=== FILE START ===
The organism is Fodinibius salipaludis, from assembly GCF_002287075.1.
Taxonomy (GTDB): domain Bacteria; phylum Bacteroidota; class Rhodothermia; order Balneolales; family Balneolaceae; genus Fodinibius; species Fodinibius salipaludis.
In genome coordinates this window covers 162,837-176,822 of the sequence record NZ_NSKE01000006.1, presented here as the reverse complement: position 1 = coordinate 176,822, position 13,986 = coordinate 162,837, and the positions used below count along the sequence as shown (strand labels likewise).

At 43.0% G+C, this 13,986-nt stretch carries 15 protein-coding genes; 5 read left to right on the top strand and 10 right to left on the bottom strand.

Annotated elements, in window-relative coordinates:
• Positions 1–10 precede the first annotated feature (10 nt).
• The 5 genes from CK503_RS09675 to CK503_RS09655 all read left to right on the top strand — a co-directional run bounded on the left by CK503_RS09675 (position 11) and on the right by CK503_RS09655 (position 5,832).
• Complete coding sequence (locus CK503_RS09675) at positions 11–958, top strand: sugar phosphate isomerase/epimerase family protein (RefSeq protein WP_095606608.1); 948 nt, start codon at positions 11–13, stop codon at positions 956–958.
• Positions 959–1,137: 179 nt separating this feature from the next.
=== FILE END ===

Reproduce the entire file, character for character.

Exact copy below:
The organism is Fodinibius salipaludis, from assembly GCF_002287075.1.
Taxonomy (GTDB): domain Bacteria; phylum Bacteroidota; class Rhodothermia; order Balneolales; family Balneolaceae; genus Fodinibius; species Fodinibius salipaludis.
In genome coordinates this window covers 162,837-176,822 of the sequence record NZ_NSKE01000006.1, presented here as the reverse complement: position 1 = coordinate 176,822, position 13,986 = coordinate 162,837, and the positions used below count along the sequence as shown (strand labels likewise).

At 43.0% G+C, this 13,986-nt stretch carries 15 protein-coding genes; 5 read left to right on the top strand and 10 right to left on the bottom strand.

Annotated elements, in window-relative coordinates:
• Positions 1–10 precede the first annotated feature (10 nt).
• The 5 genes from CK503_RS09675 to CK503_RS09655 all read left to right on the top strand — a co-directional run bounded on the left by CK503_RS09675 (position 11) and on the right by CK503_RS09655 (position 5,832).
• Complete coding sequence (locus CK503_RS09675) at positions 11–958, top strand: sugar phosphate isomerase/epimerase family protein (RefSeq protein WP_095606608.1); 948 nt, start codon at positions 11–13, stop codon at positions 956–958.
• Positions 959–1,137: 179 nt separating this feature from the next.